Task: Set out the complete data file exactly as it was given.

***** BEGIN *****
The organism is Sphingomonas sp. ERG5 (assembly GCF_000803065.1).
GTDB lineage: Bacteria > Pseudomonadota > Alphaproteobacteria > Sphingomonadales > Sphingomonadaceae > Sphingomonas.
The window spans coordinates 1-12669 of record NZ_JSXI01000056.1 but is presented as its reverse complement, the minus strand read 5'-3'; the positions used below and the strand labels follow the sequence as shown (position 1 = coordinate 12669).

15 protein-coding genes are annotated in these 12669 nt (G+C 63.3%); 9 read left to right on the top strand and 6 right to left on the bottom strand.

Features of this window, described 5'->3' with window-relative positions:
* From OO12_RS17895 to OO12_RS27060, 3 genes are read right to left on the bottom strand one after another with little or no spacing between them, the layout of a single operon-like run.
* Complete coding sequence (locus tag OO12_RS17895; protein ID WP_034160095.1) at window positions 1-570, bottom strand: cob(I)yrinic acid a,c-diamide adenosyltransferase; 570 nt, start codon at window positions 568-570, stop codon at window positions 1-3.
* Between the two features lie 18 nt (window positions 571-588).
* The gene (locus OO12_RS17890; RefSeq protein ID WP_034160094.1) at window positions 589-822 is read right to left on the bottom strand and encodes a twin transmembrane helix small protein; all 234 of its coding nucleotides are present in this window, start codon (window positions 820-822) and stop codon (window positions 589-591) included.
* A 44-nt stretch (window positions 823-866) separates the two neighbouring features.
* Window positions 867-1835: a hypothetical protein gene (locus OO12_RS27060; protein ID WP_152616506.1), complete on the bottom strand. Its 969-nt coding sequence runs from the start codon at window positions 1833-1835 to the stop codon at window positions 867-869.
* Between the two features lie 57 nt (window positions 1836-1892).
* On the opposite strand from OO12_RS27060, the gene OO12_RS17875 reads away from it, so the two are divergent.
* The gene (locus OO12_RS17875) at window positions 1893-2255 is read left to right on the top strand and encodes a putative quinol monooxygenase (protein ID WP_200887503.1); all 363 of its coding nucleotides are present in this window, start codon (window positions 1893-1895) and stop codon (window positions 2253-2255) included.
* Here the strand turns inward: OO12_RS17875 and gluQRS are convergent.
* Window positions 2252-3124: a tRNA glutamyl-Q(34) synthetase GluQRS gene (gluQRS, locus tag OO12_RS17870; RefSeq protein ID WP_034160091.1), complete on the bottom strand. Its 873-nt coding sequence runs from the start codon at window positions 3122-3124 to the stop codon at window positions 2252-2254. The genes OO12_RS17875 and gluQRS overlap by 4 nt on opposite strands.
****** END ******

The organism is Sphingomonas sp. ERG5 (assembly GCF_000803065.1).
GTDB lineage: Bacteria > Pseudomonadota > Alphaproteobacteria > Sphingomonadales > Sphingomonadaceae > Sphingomonas.
The window spans coordinates 1-12669 of record NZ_JSXI01000056.1 but is presented as its reverse complement, the minus strand read 5'-3'; the positions used below and the strand labels follow the sequence as shown (position 1 = coordinate 12669).

15 protein-coding genes are annotated in these 12669 nt (G+C 63.3%); 9 read left to right on the top strand and 6 right to left on the bottom strand.

Features of this window, described 5'->3' with window-relative positions:
* From OO12_RS17895 to OO12_RS27060, 3 genes are read right to left on the bottom strand one after another with little or no spacing between them, the layout of a single operon-like run.
* Complete coding sequence (locus tag OO12_RS17895; protein ID WP_034160095.1) at window positions 1-570, bottom strand: cob(I)yrinic acid a,c-diamide adenosyltransferase; 570 nt, start codon at window positions 568-570, stop codon at window positions 1-3.
* Between the two features lie 18 nt (window positions 571-588).
* The gene (locus OO12_RS17890; RefSeq protein ID WP_034160094.1) at window positions 589-822 is read right to left on the bottom strand and encodes a twin transmembrane helix small protein; all 234 of its coding nucleotides are present in this window, start codon (window positions 820-822) and stop codon (window positions 589-591) included.
* A 44-nt stretch (window positions 823-866) separates the two neighbouring features.
* Window positions 867-1835: a hypothetical protein gene (locus OO12_RS27060; protein ID WP_152616506.1), complete on the bottom strand. Its 969-nt coding sequence runs from the start codon at window positions 1833-1835 to the stop codon at window positions 867-869.
* Between the two features lie 57 nt (window positions 1836-1892).
* On the opposite strand from OO12_RS27060, the gene OO12_RS17875 reads away from it, so the two are divergent.
* The gene (locus OO12_RS17875) at window positions 1893-2255 is read left to right on the top strand and encodes a putative quinol monooxygenase (protein ID WP_200887503.1); all 363 of its coding nucleotides are present in this window, start codon (window positions 1893-1895) and stop codon (window positions 2253-2255) included.
* Here the strand turns inward: OO12_RS17875 and gluQRS are convergent.
* Window positions 2252-3124: a tRNA glutamyl-Q(34) synthetase GluQRS gene (gluQRS, locus tag OO12_RS17870; RefSeq protein ID WP_034160091.1), complete on the bottom strand. Its 873-nt coding sequence runs from the start codon at window positions 3122-3124 to the stop codon at window positions 2252-2254. The genes OO12_RS17875 and gluQRS overlap by 4 nt on opposite strands.